A Family Affair: Brougher Does Some Marital Maneuvering in Piercing and Personal Drama
Chronicling the implosion of a Catskills couple in micro details, Hilary Brougher returns to unhappiness, malaise and restlessness with her fourth feature film. Featuring a robust Talia Balsam, this family affair (Brougher enlists actual household members), offers sharp dialogue, and a strong sense of place which makes South Mountain a mature and memorable essay on marital endpoints and endgame.
Minutes into the feature, Edgar’s (Scott Cohen) secret lover skypes him to live-stream the birth of their new child. It’s an explosive opening to a small but thunderous drama, as our protagonist Lila (Balsam) reacts to this news in shocking fashion. Lila’s initial reaction to the news—which Edgar delivers via telephone—is to break a chair. Further developments amp up the violence–“Poison isn’t violent,” one character offers, “It is on the inside,” Lila responds. Despite these malicious actions, our lead isn’t villainized. A subplot between Lila and a cancer-stricken friend remains underdeveloped, and serves only to act as a sounding board for Lila’s inner monologue. “Nothing compares with cancer,” Lila tells her, though the dissolution of her marriage is treated with much more gravitas. Hers is a house of flying daggers, situated in a lush eden. When tempted by a friendly younger man she succumbs, perhaps to prove to herself she is still desirable. But it is stability, not sex, that Lila yearns for.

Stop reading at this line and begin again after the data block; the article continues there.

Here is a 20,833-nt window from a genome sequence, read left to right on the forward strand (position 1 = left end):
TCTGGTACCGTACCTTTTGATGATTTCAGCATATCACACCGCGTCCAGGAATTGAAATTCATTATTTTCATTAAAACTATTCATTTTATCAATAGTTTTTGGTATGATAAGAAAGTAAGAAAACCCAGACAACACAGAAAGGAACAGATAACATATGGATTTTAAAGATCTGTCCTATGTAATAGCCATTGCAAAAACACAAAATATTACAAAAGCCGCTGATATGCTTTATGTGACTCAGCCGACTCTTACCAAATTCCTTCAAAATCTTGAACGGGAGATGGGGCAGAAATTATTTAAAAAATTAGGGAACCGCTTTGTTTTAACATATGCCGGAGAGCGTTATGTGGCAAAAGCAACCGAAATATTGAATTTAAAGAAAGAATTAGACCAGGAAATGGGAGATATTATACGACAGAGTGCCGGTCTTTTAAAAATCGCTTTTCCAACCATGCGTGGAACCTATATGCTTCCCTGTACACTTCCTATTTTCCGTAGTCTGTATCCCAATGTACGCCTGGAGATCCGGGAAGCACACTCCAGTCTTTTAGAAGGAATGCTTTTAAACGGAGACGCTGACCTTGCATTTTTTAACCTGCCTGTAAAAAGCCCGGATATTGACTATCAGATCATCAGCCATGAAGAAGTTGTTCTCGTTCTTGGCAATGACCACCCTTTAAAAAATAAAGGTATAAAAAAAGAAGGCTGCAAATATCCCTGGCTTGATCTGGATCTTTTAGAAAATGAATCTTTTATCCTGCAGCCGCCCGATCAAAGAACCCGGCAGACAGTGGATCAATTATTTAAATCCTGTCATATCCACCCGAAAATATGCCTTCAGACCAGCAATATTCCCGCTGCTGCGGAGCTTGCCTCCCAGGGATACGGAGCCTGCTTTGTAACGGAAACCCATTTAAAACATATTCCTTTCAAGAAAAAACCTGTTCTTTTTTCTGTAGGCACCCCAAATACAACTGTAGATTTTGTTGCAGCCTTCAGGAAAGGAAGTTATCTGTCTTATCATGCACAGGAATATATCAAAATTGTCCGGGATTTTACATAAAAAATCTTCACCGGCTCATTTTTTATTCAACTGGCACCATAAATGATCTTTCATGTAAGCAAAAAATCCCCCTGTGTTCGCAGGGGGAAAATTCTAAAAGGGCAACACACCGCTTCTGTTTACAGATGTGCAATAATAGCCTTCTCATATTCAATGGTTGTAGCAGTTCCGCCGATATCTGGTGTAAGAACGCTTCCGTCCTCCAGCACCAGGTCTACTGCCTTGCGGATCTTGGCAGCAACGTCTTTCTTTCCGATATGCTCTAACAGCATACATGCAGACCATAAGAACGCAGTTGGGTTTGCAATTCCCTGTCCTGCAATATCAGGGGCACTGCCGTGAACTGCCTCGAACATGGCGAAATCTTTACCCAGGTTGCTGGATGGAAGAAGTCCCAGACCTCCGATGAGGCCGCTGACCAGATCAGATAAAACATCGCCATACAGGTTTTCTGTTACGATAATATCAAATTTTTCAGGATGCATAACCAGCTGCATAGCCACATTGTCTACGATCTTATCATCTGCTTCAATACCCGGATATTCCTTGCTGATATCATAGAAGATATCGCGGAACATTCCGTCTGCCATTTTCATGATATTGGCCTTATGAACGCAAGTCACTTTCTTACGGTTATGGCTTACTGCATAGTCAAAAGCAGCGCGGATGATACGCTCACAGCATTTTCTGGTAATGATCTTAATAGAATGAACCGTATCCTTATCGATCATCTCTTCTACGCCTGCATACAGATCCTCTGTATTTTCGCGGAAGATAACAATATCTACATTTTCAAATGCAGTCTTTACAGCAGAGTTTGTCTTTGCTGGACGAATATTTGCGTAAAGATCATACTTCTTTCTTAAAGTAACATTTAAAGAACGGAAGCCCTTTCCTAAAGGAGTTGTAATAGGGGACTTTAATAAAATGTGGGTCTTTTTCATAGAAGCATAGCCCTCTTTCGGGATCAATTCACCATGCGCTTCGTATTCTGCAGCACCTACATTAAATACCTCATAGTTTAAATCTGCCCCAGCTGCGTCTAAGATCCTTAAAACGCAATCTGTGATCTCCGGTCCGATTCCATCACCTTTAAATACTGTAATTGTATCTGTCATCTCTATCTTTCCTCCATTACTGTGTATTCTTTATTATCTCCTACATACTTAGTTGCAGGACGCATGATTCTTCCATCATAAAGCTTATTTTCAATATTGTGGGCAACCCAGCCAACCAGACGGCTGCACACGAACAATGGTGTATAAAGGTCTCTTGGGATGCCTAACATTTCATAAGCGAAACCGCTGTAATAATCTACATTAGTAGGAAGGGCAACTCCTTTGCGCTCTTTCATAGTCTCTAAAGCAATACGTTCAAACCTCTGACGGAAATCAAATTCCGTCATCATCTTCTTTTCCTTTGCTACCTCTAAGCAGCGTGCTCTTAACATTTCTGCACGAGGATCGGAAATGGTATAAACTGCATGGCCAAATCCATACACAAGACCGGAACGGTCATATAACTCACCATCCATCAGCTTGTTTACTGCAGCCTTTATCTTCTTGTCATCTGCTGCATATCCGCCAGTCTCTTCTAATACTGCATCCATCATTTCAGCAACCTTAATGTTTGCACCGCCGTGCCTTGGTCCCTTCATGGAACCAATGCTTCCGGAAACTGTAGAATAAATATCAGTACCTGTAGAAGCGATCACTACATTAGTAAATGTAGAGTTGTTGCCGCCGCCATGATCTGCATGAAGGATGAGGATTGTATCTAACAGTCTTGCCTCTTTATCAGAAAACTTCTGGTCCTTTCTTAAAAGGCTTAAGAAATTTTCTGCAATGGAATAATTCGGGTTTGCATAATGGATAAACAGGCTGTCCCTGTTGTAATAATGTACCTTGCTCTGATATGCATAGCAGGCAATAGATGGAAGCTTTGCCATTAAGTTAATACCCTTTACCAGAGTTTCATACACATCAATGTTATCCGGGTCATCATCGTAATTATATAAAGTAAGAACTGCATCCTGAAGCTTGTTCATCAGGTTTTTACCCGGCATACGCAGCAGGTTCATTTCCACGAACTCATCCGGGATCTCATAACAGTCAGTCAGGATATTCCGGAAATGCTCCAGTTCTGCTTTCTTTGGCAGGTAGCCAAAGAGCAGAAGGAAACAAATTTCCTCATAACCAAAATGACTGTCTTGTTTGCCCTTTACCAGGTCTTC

Brougher’s husband Ethan Mass’s cinematography relies on the setting’s earth tone browns and rich greens to infuse the look with a maternal, earthy vibe. The house and garden are real and lived-in, which adds a later of authenticity. Even Brougher’s teenage children make an appearance, enhancing the familial feel. The beauty of the mountains and waterfalls mirror Lila’s untamed spirit and Balsam’s blustery performance.
Passions run deep on South Mountain and it’s unsurprising to note this project is such a personal endeavor for the Broughers. Despite the heavy emotional lifting, there is an air of optimism towards the end as the storm-clouds symbolically clear to offer a sense of hope. From the point of view of a city-dweller (Edgar’s lover is a Brooklynite), it’s easy to see life upstate as a tranquil paradise, and easy to forget that people everywhere struggle with inner demons.
Reviewed on March 11th at the 2019 SXSW Film Festival – Narrative Feature Programme. 85 Mins.